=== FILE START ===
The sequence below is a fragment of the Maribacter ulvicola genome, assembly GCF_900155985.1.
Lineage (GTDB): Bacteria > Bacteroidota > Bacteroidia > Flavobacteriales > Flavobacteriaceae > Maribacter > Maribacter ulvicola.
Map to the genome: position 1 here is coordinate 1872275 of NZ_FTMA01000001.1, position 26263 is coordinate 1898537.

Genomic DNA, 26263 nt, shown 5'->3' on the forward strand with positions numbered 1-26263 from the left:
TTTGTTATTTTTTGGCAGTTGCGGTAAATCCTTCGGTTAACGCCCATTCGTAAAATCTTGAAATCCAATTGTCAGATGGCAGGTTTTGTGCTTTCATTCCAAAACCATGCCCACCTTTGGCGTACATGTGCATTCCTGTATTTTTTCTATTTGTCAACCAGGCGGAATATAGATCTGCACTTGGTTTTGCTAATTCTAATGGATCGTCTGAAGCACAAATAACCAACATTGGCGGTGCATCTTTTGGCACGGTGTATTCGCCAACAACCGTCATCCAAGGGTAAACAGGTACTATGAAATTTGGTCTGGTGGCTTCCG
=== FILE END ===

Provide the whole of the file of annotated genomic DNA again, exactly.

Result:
The sequence below is a fragment of the Maribacter ulvicola genome, assembly GCF_900155985.1.
Lineage (GTDB): Bacteria > Bacteroidota > Bacteroidia > Flavobacteriales > Flavobacteriaceae > Maribacter > Maribacter ulvicola.
Map to the genome: position 1 here is coordinate 1872275 of NZ_FTMA01000001.1, position 26263 is coordinate 1898537.

Genomic DNA, 26263 nt, shown 5'->3' on the forward strand with positions numbered 1-26263 from the left:
TTTGTTATTTTTTGGCAGTTGCGGTAAATCCTTCGGTTAACGCCCATTCGTAAAATCTTGAAATCCAATTGTCAGATGGCAGGTTTTGTGCTTTCATTCCAAAACCATGCCCACCTTTGGCGTACATGTGCATTCCTGTATTTTTTCTATTTGTCAACCAGGCGGAATATAGATCTGCACTTGGTTTTGCTAATTCTAATGGATCGTCTGAAGCACAAATAACCAACATTGGCGGTGCATCTTTTGGCACGGTGTATTCGCCAACAACCGTCATCCAAGGGTAAACAGGTACTATGAAATTTGGTCTGGTGGCTTCCG